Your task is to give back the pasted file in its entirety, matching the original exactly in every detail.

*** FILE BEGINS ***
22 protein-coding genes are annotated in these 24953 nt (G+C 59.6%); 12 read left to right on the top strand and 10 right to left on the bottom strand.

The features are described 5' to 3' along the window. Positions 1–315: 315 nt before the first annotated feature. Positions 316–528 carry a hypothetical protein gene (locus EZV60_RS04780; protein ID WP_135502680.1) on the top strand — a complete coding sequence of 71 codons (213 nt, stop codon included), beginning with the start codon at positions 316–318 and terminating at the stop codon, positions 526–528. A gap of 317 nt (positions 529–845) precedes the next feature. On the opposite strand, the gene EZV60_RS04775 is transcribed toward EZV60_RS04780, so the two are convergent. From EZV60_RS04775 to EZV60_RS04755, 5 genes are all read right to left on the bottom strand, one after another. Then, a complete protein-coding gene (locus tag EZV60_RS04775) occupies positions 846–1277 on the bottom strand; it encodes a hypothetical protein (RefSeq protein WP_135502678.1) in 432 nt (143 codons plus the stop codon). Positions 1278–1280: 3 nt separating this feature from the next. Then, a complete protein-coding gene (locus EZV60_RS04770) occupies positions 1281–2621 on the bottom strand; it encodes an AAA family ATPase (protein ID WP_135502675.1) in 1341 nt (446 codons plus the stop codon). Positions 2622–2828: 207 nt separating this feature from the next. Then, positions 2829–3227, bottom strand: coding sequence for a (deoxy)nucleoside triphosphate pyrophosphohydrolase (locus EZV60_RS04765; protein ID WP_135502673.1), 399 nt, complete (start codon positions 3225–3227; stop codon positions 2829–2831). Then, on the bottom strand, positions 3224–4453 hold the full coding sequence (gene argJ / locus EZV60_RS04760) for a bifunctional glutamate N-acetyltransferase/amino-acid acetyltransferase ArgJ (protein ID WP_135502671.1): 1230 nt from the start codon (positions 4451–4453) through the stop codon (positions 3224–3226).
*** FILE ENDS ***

22 protein-coding genes are annotated in these 24953 nt (G+C 59.6%); 12 read left to right on the top strand and 10 right to left on the bottom strand.

The features are described 5' to 3' along the window. Positions 1–315: 315 nt before the first annotated feature. Positions 316–528 carry a hypothetical protein gene (locus EZV60_RS04780; protein ID WP_135502680.1) on the top strand — a complete coding sequence of 71 codons (213 nt, stop codon included), beginning with the start codon at positions 316–318 and terminating at the stop codon, positions 526–528. A gap of 317 nt (positions 529–845) precedes the next feature. On the opposite strand, the gene EZV60_RS04775 is transcribed toward EZV60_RS04780, so the two are convergent. From EZV60_RS04775 to EZV60_RS04755, 5 genes are all read right to left on the bottom strand, one after another. Then, a complete protein-coding gene (locus tag EZV60_RS04775) occupies positions 846–1277 on the bottom strand; it encodes a hypothetical protein (RefSeq protein WP_135502678.1) in 432 nt (143 codons plus the stop codon). Positions 1278–1280: 3 nt separating this feature from the next. Then, a complete protein-coding gene (locus EZV60_RS04770) occupies positions 1281–2621 on the bottom strand; it encodes an AAA family ATPase (protein ID WP_135502675.1) in 1341 nt (446 codons plus the stop codon). Positions 2622–2828: 207 nt separating this feature from the next. Then, positions 2829–3227, bottom strand: coding sequence for a (deoxy)nucleoside triphosphate pyrophosphohydrolase (locus EZV60_RS04765; protein ID WP_135502673.1), 399 nt, complete (start codon positions 3225–3227; stop codon positions 2829–2831). Then, on the bottom strand, positions 3224–4453 hold the full coding sequence (gene argJ / locus EZV60_RS04760) for a bifunctional glutamate N-acetyltransferase/amino-acid acetyltransferase ArgJ (protein ID WP_135502671.1): 1230 nt from the start codon (positions 4451–4453) through the stop codon (positions 3224–3226).